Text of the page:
Purple Passion Flower (Passiflora Incarnata) Care and Benefits


There are hundreds of different species in the passionflower family, all of them absolutely gorgeous.

Aside from their beauty, they have a whole host of medicinal benefits that make them a double-whammy in your garden.

Read on to learn exactly how to grow, care for, and use the purple passion flower.​

Passiflora Incarnata Overview

Common Name(s) Purple passion vine, purple passion flower, passionflower, holy trinity flower, apricot vine, may pops
Scientific Name Passiflora incarnata
Family Passifloraceae
Origin The southern united states
Height Up to 25 feet long
Light Full sun
Water Low
Temperature 60-75°F
Humidity Moderate to high
Soil Peat moss-based potting mix
Fertilizer Feed every two weeks in the spring with a fertilizer diluted by half, and once a month in the winter
Propagation Take 3-4 inch stems, cut just below where the leaf is attached to it, place in moist soil and keep sealed for the first couple of weeks
Pests Root knot nematode, fungus that causes fusarium wilt, cucumber mosaic, bacterial spots

​The purple passion flower is a fast growing vine that can reach up to 20 feet or more. Both the fruits and flowers are edible on some varieties and many food items are made from the plant.

The unique flowers are about three inches wide and they have several petals accented with a purple fringe. The wonderful fragrance this plant gives off resembles that of carnations. The fruits, called may pops, are generally about two inches in size and are ripe when the fruit turns yellow. The fruits taste like a guava. To be fully ripe for eating, the fruits should fall off naturally.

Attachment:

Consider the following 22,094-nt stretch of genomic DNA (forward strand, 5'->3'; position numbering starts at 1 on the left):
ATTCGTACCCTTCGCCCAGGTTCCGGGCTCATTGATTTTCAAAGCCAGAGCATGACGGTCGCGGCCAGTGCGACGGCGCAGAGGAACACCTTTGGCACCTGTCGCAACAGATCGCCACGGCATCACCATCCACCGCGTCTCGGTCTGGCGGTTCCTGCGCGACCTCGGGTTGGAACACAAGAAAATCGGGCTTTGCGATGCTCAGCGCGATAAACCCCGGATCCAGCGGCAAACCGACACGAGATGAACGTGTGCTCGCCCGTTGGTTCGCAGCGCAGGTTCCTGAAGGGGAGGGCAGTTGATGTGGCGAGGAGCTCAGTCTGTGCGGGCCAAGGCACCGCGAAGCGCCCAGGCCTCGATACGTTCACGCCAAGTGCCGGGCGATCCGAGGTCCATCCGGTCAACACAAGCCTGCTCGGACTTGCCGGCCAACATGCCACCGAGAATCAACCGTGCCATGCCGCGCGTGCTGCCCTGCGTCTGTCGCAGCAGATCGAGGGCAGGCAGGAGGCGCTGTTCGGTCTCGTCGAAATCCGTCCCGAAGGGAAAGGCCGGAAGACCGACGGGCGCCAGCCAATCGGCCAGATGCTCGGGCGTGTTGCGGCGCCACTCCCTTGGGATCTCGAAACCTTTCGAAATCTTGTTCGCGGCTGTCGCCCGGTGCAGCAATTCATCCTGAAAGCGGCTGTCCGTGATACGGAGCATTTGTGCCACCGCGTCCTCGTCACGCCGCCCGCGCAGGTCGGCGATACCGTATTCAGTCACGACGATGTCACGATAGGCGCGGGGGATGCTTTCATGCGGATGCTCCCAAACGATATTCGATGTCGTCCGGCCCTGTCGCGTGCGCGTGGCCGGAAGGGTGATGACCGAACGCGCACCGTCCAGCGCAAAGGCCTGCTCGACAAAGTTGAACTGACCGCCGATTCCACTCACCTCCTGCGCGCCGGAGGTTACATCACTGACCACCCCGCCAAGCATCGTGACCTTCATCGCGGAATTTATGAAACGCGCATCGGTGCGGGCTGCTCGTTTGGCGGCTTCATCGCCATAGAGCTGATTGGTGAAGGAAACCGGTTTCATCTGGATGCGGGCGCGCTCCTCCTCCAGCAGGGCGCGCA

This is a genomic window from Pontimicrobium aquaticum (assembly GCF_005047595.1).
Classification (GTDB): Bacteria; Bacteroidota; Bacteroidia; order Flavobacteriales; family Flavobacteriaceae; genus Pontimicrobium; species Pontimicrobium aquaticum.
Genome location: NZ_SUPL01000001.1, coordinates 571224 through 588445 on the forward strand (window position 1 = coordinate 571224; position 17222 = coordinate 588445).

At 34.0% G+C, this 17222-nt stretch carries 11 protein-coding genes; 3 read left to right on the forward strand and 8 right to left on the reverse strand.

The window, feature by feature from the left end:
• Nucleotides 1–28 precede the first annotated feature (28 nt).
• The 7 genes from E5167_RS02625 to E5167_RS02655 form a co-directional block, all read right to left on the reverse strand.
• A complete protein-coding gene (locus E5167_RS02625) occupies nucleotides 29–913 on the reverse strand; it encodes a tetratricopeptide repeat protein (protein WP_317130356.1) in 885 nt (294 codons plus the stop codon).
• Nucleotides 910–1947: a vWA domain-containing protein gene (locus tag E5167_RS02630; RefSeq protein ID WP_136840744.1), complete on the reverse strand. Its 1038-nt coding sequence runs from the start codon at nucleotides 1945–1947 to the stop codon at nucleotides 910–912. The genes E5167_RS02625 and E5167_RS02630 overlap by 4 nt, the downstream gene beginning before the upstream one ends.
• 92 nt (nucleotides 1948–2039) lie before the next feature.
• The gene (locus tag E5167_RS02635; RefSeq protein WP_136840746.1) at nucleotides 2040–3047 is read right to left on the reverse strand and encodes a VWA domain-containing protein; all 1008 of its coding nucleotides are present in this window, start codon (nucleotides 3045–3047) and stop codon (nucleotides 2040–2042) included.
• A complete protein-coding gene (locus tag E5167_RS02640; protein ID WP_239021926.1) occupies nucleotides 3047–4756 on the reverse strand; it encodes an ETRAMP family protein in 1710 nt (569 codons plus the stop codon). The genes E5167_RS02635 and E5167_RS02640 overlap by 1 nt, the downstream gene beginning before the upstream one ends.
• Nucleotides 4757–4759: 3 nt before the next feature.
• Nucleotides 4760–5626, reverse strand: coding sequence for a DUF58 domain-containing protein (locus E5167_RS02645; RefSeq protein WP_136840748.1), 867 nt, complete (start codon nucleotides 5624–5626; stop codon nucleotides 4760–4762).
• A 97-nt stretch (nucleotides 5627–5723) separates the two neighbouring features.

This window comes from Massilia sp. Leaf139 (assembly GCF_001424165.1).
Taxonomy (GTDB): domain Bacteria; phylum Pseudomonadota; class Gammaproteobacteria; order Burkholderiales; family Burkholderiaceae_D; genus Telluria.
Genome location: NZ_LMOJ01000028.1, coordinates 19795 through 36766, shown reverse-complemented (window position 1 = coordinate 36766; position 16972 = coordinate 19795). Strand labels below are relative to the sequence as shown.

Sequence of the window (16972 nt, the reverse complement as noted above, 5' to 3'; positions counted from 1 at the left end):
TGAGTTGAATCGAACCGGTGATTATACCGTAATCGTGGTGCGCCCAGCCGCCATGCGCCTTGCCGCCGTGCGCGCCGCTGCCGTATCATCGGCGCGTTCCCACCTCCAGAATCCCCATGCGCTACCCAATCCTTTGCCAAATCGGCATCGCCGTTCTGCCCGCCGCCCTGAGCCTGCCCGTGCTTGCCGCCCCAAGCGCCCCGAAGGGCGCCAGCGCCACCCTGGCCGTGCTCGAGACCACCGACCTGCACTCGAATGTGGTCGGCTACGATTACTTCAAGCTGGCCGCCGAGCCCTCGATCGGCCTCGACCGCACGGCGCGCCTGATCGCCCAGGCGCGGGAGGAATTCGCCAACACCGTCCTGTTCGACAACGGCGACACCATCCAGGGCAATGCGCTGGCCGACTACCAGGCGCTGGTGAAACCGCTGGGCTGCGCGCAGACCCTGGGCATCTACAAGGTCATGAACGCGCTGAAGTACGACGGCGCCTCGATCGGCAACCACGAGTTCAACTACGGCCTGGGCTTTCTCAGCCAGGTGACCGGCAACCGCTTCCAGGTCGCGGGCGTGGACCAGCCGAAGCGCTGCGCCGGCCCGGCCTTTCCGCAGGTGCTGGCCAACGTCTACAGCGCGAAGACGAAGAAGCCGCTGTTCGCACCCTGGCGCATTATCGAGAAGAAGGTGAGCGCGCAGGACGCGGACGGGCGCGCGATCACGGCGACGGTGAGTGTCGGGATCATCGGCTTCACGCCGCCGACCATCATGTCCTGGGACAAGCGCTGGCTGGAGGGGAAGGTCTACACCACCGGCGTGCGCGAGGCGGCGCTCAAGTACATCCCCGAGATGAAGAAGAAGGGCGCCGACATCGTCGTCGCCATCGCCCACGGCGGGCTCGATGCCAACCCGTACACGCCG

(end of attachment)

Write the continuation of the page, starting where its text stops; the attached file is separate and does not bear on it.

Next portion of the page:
The Passionflower has large leaves that can reach 5 or 6 inches long and they have serrated edges. They generally have from three to five lobes that alternate along the stem. Flowers bloom where the leaf stem is attached to the vine. Passiflora incarnata really needs something to climb on, and look great at fences or running up a trellis.

Types of Purple Passion Flower

There are numerous species of the passionflower, most of which are tender tropical vines. Passiflora incarnata is different in that it is a deciduous plant and will survive through winter freezes!

Purple Passion Vine Care

Passion flower Care

This plant grows from the roots and can quickly take over a whole area. Make sure that you plant this one in an area that won’t be affected by the plant spreading, or where you’ll still be able to mow the lawn.

Butterflies love this gorgeous flower, but keep in mind, so do bees! Although, the plant is generally pest free, you may find that the caterpillars love to eat them!


Passionflowers love full sunlight, but it don’t do very well on really hot days and needs a little shade. The plant should be planted where it will only get direct sun about half of the day.


Purple passion flower does best when it is given a lot of water and then allowed to just slightly dry out before watering again.

If you over winter the plant, gradually stop watering and trim the plant when the foliage dies. In the spring when new growth starts to appear, the normal watering schedule should be resumed.


A good quality garden or potting soil will work fine for this gorgeous vine. Just make sure that the roots have plenty of drainage. These vines have shallow roots and a thick layer of organic mulch can really help the plant flourish.

Although passionflowers prefer to be in sandy, well draining, fertile soil, they will grow in heavier soils that contain clay. Here’s a simple soil recipe for passionflowers:

  • ​2 parts loam
  • 2 parts peat
  • 1 part perlite or sand


A well balanced fertilizer can be used every four months. It should supply the plant with phosphorus, nitrogen and potassium.